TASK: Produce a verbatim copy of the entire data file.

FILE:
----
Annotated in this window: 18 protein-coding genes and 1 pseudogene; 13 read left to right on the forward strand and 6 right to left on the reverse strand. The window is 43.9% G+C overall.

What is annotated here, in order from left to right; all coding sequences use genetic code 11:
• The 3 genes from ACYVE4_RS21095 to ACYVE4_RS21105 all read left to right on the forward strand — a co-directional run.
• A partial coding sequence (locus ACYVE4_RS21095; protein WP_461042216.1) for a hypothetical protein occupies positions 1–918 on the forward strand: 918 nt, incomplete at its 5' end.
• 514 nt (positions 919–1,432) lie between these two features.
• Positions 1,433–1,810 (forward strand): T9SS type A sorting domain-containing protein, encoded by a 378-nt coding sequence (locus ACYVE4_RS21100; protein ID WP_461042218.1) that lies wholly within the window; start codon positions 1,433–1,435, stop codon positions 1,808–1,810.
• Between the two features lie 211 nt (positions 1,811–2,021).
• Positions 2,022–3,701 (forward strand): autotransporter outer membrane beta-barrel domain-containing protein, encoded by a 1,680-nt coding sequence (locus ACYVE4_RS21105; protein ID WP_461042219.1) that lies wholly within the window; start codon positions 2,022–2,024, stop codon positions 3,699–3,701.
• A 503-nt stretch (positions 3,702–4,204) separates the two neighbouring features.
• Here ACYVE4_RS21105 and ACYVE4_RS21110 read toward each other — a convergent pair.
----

Annotated in this window: 18 protein-coding genes and 1 pseudogene; 13 read left to right on the forward strand and 6 right to left on the reverse strand. The window is 43.9% G+C overall.

What is annotated here, in order from left to right; all coding sequences use genetic code 11:
• The 3 genes from ACYVE4_RS21095 to ACYVE4_RS21105 all read left to right on the forward strand — a co-directional run.
• A partial coding sequence (locus ACYVE4_RS21095; protein WP_461042216.1) for a hypothetical protein occupies positions 1–918 on the forward strand: 918 nt, incomplete at its 5' end.
• 514 nt (positions 919–1,432) lie between these two features.
• Positions 1,433–1,810 (forward strand): T9SS type A sorting domain-containing protein, encoded by a 378-nt coding sequence (locus ACYVE4_RS21100; protein ID WP_461042218.1) that lies wholly within the window; start codon positions 1,433–1,435, stop codon positions 1,808–1,810.
• Between the two features lie 211 nt (positions 1,811–2,021).
• Positions 2,022–3,701 (forward strand): autotransporter outer membrane beta-barrel domain-containing protein, encoded by a 1,680-nt coding sequence (locus ACYVE4_RS21105; protein ID WP_461042219.1) that lies wholly within the window; start codon positions 2,022–2,024, stop codon positions 3,699–3,701.
• A 503-nt stretch (positions 3,702–4,204) separates the two neighbouring features.
• Here ACYVE4_RS21105 and ACYVE4_RS21110 read toward each other — a convergent pair.